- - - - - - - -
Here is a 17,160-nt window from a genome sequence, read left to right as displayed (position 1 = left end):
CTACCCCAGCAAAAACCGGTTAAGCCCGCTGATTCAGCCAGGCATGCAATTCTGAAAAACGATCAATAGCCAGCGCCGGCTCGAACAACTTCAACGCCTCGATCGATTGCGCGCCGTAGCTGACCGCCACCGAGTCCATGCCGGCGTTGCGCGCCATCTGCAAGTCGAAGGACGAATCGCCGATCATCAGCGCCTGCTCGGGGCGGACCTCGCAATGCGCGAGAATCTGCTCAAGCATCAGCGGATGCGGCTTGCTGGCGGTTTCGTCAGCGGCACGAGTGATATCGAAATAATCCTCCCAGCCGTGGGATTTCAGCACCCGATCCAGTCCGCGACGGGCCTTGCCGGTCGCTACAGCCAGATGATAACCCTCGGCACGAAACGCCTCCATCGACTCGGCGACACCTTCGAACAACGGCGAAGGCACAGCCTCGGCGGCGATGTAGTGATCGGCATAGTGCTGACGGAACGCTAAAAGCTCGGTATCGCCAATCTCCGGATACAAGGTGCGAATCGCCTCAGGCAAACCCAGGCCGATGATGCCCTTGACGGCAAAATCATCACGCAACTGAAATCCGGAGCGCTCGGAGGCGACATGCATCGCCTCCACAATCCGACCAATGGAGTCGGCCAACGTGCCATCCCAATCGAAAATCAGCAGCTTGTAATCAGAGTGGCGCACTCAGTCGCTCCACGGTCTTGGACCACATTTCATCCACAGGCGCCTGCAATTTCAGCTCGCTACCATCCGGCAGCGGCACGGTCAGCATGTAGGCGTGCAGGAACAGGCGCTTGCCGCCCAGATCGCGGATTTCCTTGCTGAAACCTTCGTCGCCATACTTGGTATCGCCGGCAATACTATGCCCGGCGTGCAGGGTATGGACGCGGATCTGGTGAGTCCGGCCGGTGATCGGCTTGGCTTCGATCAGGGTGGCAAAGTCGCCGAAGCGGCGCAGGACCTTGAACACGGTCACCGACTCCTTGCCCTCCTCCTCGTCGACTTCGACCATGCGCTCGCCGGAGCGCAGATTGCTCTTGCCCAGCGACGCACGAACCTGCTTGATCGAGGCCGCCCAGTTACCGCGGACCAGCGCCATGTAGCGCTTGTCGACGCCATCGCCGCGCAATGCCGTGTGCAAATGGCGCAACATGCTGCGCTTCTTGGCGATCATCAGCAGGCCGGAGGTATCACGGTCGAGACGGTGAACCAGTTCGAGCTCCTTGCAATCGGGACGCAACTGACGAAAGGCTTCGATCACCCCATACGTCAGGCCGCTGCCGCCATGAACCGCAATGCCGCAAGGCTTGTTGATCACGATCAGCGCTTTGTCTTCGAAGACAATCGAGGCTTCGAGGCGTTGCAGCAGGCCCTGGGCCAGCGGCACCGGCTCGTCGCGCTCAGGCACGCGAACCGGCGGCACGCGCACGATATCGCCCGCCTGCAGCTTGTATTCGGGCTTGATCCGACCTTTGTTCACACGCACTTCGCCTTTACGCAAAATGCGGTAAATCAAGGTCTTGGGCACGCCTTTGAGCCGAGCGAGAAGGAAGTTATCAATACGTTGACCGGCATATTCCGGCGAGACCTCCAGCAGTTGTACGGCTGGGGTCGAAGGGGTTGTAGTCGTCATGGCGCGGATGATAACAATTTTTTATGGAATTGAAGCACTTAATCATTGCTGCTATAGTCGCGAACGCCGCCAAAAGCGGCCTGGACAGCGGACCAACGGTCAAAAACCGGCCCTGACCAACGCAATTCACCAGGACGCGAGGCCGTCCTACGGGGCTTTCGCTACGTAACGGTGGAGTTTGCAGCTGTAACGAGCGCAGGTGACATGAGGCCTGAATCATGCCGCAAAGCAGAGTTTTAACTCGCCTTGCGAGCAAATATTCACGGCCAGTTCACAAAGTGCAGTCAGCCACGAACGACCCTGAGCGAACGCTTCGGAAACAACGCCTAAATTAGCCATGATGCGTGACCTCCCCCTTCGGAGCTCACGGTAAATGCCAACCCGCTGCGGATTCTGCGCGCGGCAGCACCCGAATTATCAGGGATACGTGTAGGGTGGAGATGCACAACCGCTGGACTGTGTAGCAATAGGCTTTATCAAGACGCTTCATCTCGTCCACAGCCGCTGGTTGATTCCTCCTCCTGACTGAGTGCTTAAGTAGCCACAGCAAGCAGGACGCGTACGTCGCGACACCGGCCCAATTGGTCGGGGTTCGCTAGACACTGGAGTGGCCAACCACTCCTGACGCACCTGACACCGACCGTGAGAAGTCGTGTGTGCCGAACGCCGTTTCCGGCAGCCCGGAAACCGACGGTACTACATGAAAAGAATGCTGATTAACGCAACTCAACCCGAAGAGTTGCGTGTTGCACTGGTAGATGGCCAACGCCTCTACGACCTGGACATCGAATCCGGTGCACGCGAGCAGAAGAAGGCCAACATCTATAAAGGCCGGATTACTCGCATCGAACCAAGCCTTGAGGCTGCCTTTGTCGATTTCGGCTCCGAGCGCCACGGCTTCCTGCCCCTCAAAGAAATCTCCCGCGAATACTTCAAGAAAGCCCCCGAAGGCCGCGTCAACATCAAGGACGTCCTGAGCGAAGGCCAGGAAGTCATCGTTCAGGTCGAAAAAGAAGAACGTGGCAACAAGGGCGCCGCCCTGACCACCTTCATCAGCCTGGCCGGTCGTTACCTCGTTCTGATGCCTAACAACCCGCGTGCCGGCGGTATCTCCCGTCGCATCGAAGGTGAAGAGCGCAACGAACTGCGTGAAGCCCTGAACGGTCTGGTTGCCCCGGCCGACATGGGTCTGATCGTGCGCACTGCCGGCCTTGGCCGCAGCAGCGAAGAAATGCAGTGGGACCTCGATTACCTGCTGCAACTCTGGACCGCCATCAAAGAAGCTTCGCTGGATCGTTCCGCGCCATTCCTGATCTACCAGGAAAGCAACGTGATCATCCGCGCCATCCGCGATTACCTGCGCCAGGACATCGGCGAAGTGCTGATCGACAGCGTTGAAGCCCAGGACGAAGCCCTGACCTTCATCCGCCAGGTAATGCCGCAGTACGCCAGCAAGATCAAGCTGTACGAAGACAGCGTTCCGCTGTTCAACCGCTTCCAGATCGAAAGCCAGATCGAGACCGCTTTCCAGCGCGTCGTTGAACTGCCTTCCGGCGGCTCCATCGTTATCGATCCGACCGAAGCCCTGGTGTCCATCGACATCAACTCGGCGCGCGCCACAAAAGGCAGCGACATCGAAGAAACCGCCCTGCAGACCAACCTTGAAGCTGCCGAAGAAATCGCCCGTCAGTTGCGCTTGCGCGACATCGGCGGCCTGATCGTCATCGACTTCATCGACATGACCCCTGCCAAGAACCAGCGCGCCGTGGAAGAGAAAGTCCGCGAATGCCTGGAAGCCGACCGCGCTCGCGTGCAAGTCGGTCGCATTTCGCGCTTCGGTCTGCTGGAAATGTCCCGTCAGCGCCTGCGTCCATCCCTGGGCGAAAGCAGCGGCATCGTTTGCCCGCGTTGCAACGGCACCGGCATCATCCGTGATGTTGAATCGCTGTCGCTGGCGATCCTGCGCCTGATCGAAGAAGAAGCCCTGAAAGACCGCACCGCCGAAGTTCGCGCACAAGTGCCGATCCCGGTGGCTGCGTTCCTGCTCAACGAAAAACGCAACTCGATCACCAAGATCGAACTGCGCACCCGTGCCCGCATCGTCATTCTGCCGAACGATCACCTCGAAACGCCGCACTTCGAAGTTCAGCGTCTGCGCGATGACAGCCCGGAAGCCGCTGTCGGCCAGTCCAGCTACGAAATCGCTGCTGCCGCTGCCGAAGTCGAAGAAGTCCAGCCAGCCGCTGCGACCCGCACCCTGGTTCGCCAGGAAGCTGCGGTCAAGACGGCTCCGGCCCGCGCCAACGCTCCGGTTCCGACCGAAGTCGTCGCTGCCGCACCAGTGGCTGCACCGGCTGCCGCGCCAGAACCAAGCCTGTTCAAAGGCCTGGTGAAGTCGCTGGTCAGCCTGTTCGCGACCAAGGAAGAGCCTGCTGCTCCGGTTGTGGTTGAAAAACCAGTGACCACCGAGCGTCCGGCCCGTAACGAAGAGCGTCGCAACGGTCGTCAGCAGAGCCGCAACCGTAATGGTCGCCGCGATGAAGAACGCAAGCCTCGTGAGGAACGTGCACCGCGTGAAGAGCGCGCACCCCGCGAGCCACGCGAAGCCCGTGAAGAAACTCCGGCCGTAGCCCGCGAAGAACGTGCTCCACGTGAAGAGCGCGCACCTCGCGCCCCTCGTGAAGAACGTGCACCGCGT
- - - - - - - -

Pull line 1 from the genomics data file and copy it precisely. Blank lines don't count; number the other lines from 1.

Here is a 17,160-nt window from a genome sequence, read left to right as displayed (position 1 = left end):